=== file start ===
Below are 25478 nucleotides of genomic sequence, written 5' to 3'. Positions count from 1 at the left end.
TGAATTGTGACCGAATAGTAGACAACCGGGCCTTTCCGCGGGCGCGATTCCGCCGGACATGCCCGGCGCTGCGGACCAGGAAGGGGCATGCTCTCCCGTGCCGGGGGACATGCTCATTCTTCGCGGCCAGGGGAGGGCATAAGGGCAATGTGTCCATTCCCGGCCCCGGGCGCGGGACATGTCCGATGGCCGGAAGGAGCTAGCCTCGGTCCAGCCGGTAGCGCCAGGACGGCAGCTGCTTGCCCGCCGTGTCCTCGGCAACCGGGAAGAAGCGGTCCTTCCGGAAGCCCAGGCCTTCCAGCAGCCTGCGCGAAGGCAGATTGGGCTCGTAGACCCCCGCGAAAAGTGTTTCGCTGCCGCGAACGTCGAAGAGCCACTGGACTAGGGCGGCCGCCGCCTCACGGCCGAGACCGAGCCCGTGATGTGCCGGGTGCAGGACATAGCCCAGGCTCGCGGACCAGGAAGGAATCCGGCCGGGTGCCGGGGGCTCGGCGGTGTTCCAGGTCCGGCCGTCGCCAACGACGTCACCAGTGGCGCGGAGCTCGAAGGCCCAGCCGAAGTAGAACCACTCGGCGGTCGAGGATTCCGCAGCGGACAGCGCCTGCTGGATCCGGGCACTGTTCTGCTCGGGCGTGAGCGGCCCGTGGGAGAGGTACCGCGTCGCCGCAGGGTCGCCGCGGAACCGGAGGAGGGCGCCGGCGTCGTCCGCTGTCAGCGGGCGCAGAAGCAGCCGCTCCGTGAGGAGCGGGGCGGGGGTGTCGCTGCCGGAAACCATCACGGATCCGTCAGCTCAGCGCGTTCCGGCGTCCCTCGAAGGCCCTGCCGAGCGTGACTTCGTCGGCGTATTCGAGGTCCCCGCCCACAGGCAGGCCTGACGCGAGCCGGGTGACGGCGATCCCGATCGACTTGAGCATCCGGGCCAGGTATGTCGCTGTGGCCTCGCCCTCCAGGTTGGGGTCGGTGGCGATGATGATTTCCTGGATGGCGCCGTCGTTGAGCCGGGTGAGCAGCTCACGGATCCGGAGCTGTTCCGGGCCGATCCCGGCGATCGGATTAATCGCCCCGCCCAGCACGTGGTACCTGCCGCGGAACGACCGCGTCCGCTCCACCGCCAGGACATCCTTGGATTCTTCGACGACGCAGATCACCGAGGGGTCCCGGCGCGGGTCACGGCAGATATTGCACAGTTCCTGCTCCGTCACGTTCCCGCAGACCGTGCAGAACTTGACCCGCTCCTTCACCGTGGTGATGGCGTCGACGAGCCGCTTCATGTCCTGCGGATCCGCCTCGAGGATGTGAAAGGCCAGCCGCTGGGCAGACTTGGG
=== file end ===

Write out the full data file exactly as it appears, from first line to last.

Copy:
Below are 25478 nucleotides of genomic sequence, written 5' to 3'. Positions count from 1 at the left end.
TGAATTGTGACCGAATAGTAGACAACCGGGCCTTTCCGCGGGCGCGATTCCGCCGGACATGCCCGGCGCTGCGGACCAGGAAGGGGCATGCTCTCCCGTGCCGGGGGACATGCTCATTCTTCGCGGCCAGGGGAGGGCATAAGGGCAATGTGTCCATTCCCGGCCCCGGGCGCGGGACATGTCCGATGGCCGGAAGGAGCTAGCCTCGGTCCAGCCGGTAGCGCCAGGACGGCAGCTGCTTGCCCGCCGTGTCCTCGGCAACCGGGAAGAAGCGGTCCTTCCGGAAGCCCAGGCCTTCCAGCAGCCTGCGCGAAGGCAGATTGGGCTCGTAGACCCCCGCGAAAAGTGTTTCGCTGCCGCGAACGTCGAAGAGCCACTGGACTAGGGCGGCCGCCGCCTCACGGCCGAGACCGAGCCCGTGATGTGCCGGGTGCAGGACATAGCCCAGGCTCGCGGACCAGGAAGGAATCCGGCCGGGTGCCGGGGGCTCGGCGGTGTTCCAGGTCCGGCCGTCGCCAACGACGTCACCAGTGGCGCGGAGCTCGAAGGCCCAGCCGAAGTAGAACCACTCGGCGGTCGAGGATTCCGCAGCGGACAGCGCCTGCTGGATCCGGGCACTGTTCTGCTCGGGCGTGAGCGGCCCGTGGGAGAGGTACCGCGTCGCCGCAGGGTCGCCGCGGAACCGGAGGAGGGCGCCGGCGTCGTCCGCTGTCAGCGGGCGCAGAAGCAGCCGCTCCGTGAGGAGCGGGGCGGGGGTGTCGCTGCCGGAAACCATCACGGATCCGTCAGCTCAGCGCGTTCCGGCGTCCCTCGAAGGCCCTGCCGAGCGTGACTTCGTCGGCGTATTCGAGGTCCCCGCCCACAGGCAGGCCTGACGCGAGCCGGGTGACGGCGATCCCGATCGACTTGAGCATCCGGGCCAGGTATGTCGCTGTGGCCTCGCCCTCCAGGTTGGGGTCGGTGGCGATGATGATTTCCTGGATGGCGCCGTCGTTGAGCCGGGTGAGCAGCTCACGGATCCGGAGCTGTTCCGGGCCGATCCCGGCGATCGGATTAATCGCCCCGCCCAGCACGTGGTACCTGCCGCGGAACGACCGCGTCCGCTCCACCGCCAGGACATCCTTGGATTCTTCGACGACGCAGATCACCGAGGGGTCCCGGCGCGGGTCACGGCAGATATTGCACAGTTCCTGCTCCGTCACGTTCCCGCAGACCGTGCAGAACTTGACCCGCTCCTTCACCGTGGTGATGGCGTCGACGAGCCGCTTCATGTCCTGCGGATCCGCCTCGAGGATGTGAAAGGCCAGCCGCTGGGCAGACTTGGG